Tag Archives: Tropical Kingbird

Baltimore, do you know where your orioles are?

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Orange and black caught my eye outside the door of our lodge.

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It’s January. Baltimore, do you know where your orioles are?

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Medium- to long-distance migrant. Baltimore Orioles spend summer and winter in entirely different ranges. From early April to late May, flocks arrive in eastern and central North America to breed from Louisiana through central Canada. They start to leave as early as July for wintering grounds in Florida, the Caribbean, Central America, and the northern tip of South America.

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New bird! It’s called a Scarlet-rumped Tanager, for obvious reasons.

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We walked the grounds of our lodge after a 3-and-half hour drive from Tamarindo on the coast up into the mountains. It was lush and beautiful. Then we had a delicious dinner, soaked in the thermal hot spring pools, and went to our lovely rooms.

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This hummingbird knew I was there watching it. I had help on Facebook’s “What’s This Bird” identifying it as a Rufous-tailed Hummingbird.

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The name makes sense.

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The Rufous-tailed Hummingbird is a medium-sized hummingbird. It has a distinctly rufous-colored tail, from which its named is derived, and a bright pink bill. Like other hummingbirds, it feeds on nectar and small insects. It can be highly territorial over feeding areas. The Rufous-tailed Hummingbird is perhaps the most common species of hummingbird at forest edge and in gardens and cultivated areas from southern Mexico south to northwestern South America.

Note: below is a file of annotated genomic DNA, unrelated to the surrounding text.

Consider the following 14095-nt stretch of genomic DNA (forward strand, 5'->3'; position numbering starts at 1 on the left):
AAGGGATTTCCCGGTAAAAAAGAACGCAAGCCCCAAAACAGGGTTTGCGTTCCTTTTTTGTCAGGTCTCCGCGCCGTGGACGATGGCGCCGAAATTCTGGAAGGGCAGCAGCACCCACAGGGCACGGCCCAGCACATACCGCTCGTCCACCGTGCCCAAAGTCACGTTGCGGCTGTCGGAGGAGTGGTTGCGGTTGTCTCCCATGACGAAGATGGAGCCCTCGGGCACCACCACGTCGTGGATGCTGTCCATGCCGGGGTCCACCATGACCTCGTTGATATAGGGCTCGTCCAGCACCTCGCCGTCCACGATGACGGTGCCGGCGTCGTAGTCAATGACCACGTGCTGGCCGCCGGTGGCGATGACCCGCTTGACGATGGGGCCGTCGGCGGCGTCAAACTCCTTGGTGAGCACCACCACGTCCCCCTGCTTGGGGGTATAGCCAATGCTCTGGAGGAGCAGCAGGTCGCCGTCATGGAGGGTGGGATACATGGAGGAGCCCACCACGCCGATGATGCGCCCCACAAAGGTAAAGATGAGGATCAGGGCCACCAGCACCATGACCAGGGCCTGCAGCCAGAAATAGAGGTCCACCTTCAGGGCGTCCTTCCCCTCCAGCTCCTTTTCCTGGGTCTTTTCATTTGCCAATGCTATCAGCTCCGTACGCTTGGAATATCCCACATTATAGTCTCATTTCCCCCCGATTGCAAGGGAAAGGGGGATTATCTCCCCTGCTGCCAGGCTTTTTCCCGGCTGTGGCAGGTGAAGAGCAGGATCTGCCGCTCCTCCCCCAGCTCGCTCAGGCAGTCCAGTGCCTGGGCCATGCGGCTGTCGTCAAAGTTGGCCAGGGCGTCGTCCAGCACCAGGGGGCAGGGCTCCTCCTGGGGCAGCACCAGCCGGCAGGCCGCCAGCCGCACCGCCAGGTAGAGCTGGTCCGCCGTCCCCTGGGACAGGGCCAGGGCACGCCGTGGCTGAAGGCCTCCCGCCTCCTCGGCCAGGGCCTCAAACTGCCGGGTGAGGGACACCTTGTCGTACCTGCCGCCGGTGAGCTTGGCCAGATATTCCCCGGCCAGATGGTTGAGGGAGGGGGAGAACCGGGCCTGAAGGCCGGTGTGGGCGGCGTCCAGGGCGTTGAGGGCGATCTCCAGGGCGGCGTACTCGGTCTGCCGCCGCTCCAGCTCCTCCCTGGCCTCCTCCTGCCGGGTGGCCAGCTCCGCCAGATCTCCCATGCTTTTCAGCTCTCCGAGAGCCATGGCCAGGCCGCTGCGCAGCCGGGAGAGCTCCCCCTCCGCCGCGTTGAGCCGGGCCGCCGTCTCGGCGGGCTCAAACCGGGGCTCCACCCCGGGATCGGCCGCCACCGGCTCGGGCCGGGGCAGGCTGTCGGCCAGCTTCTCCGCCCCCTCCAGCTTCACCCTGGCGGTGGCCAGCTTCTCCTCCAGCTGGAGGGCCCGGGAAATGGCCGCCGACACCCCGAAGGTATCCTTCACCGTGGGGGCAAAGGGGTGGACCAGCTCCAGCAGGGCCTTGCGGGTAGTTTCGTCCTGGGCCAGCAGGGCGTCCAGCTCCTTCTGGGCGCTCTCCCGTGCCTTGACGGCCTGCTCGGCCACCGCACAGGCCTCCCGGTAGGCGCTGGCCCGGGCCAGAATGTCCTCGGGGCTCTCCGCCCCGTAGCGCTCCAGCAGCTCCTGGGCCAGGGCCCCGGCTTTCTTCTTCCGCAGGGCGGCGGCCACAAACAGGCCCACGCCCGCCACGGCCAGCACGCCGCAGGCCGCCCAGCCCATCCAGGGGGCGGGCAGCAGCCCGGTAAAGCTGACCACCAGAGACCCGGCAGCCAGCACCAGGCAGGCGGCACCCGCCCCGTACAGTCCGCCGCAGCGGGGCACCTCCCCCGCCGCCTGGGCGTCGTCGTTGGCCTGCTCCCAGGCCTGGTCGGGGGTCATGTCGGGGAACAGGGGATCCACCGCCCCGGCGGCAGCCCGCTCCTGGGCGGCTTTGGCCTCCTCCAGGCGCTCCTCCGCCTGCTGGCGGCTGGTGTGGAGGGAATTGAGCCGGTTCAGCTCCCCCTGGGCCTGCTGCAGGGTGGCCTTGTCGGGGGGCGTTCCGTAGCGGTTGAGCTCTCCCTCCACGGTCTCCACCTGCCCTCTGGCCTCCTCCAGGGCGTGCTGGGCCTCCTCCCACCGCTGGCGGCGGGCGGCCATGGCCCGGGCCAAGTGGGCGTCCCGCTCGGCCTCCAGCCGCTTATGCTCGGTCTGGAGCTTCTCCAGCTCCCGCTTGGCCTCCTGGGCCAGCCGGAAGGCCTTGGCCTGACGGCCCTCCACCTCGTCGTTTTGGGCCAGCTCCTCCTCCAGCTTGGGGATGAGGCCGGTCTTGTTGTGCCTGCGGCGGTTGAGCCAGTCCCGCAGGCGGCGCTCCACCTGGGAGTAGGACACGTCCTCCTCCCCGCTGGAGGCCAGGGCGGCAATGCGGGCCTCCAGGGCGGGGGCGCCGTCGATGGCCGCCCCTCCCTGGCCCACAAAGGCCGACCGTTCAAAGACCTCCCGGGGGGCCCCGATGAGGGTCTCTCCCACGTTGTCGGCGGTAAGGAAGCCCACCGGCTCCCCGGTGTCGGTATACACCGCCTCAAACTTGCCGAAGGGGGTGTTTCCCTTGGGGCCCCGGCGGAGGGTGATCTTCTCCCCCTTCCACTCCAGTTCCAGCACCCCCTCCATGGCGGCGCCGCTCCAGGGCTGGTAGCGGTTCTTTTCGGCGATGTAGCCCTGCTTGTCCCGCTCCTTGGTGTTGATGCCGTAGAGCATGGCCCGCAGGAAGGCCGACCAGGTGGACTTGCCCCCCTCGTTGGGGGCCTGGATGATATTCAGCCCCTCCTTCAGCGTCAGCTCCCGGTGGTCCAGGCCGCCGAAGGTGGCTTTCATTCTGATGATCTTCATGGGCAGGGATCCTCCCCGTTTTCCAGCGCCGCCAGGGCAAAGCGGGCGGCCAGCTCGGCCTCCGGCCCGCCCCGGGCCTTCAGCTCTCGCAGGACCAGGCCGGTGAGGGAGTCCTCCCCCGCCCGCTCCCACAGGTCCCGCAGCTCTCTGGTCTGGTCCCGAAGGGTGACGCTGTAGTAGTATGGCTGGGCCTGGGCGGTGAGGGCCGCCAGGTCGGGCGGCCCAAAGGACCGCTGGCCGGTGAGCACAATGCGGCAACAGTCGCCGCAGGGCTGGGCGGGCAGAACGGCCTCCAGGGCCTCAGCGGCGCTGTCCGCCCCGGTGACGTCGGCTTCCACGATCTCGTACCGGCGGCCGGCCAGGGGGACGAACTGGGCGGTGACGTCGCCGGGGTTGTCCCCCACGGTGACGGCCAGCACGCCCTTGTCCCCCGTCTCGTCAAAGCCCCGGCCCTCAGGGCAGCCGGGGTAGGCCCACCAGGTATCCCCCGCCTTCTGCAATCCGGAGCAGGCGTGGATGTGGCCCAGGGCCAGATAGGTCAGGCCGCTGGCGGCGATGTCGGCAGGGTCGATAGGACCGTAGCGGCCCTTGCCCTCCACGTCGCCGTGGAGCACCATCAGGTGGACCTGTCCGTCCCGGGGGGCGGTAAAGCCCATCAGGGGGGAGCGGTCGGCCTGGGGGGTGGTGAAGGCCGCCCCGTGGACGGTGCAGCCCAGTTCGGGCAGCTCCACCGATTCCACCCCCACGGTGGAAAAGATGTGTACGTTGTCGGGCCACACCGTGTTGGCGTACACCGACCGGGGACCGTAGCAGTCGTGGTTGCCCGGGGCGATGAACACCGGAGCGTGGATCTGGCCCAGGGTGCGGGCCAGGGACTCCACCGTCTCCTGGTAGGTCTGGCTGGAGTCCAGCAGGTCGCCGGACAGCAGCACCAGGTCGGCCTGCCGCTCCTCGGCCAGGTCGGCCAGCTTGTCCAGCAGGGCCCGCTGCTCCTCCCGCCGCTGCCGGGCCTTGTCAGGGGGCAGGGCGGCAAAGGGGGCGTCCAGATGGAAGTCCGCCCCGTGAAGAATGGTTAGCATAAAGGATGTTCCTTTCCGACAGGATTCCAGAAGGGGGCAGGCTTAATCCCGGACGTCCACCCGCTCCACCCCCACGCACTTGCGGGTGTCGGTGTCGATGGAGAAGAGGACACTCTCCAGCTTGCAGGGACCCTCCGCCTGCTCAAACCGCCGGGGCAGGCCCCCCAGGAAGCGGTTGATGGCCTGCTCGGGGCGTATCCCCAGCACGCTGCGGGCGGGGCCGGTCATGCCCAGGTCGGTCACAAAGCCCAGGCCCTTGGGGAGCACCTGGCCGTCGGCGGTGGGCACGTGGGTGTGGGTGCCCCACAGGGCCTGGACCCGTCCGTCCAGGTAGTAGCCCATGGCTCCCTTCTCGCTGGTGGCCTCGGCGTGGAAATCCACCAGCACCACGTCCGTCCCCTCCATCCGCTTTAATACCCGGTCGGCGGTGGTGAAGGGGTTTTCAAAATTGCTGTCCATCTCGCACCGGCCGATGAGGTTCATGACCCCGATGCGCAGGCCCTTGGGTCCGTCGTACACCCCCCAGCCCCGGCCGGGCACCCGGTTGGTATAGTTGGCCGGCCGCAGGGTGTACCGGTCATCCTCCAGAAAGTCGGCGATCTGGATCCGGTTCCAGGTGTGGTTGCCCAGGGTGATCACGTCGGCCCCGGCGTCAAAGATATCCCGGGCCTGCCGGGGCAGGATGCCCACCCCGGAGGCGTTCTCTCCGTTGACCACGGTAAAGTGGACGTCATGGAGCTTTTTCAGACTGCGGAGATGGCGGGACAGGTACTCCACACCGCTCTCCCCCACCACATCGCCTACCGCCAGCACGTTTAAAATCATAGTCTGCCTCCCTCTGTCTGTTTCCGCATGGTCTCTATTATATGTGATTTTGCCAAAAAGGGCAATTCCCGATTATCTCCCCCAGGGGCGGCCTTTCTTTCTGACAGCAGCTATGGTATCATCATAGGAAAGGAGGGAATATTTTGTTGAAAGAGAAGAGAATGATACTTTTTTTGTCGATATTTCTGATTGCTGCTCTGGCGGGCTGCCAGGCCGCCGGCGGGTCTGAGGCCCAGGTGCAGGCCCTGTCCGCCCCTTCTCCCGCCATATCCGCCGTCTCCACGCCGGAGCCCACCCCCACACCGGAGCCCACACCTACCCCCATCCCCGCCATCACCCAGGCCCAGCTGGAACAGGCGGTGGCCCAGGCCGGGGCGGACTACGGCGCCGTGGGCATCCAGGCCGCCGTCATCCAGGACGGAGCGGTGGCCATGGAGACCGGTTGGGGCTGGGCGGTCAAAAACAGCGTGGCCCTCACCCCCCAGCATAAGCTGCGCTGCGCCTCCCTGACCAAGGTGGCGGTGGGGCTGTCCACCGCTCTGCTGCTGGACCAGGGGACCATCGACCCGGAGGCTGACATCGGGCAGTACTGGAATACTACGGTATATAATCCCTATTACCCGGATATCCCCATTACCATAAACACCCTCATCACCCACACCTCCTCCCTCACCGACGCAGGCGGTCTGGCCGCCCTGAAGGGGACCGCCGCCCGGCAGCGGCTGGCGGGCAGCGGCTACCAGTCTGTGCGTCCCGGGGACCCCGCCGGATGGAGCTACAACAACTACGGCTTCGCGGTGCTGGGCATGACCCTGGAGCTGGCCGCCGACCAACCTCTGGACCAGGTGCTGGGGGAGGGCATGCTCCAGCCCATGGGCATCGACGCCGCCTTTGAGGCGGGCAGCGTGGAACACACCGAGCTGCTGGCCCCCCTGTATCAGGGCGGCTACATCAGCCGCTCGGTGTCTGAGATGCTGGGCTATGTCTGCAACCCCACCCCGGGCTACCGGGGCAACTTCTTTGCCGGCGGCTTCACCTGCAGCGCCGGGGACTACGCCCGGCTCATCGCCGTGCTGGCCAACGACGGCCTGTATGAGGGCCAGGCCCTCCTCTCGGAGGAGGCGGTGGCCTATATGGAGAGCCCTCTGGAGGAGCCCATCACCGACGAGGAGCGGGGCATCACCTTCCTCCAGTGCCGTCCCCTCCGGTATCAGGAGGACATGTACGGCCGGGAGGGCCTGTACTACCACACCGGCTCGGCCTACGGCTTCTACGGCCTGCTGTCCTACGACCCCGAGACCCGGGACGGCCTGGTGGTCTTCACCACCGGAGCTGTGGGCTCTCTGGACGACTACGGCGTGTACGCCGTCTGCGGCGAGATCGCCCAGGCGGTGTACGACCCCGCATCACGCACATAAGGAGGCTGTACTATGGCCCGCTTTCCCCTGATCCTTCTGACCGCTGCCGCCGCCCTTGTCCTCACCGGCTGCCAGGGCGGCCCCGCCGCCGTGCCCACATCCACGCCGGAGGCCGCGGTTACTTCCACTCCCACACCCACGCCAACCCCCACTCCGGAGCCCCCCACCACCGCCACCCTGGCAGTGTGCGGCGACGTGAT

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Preening.

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Beautiful little bird.

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Fan palm fruiting.

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Tropical Kingbird rests on a rooftop.

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An extremely common and widespread bird of the American tropics, the Tropical Kingbird barely reaches the United States in south Texas and southern Arizona.

More birds tomorrow, I’m sure!

Some birds of Pacific coast Costa Rica

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The first bird I saw in Costa Rica was… a grackle! Great-tailed Grackles were zooming around just outside the airport in Liberia, C.R.

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At our condo in Tamarindo, a White-winged Dove was nesting on the fourth-floor balcony.

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And howler monkeys were hanging around in the trees just outside.IMG_9951

Pacific Ocean and beach across the street.

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Magnificent Frigatebird above.

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Great Kiskadees were nesting on the rooftops of the condo.

We saw a lot of them in Costa Rica. They live as far north as south Texas.

These are bold, loud birds that quickly make their presence known. They sit on exposed branches near the tops of trees, often above water, where they give a piercing kis-ka-dee call and dart out to catch flying insects or pluck food—often small fish—from the water. They also eat fruit and sometimes come to feeders.

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I took a walk in the morning and found Black Vultures lurking.

These birds are uniform black except for white patches or “stars” on the underside of their wingtips (this can be hard to see in strong light or from far away). The bare skin of the head is black.

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Their strong beaks made it easy to rip into garbage bags.

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I never did figure out what this little bird was, hopping around like a sparrow in the underbrush.

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And I think, but I’m not sure, that this flycatcher is a Tropical Kingbird.

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Probably Brown Pelicans.

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Good morning, Sanderlings.

Sanderlings breed on the High Arctic tundra and migrate south in fall to become one of the most common birds along beaches. They gather in loose flocks to probe the sand of wave-washed beaches for marine invertebrates, running back and forth in a perpetual “wave chase.”

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Grackle time.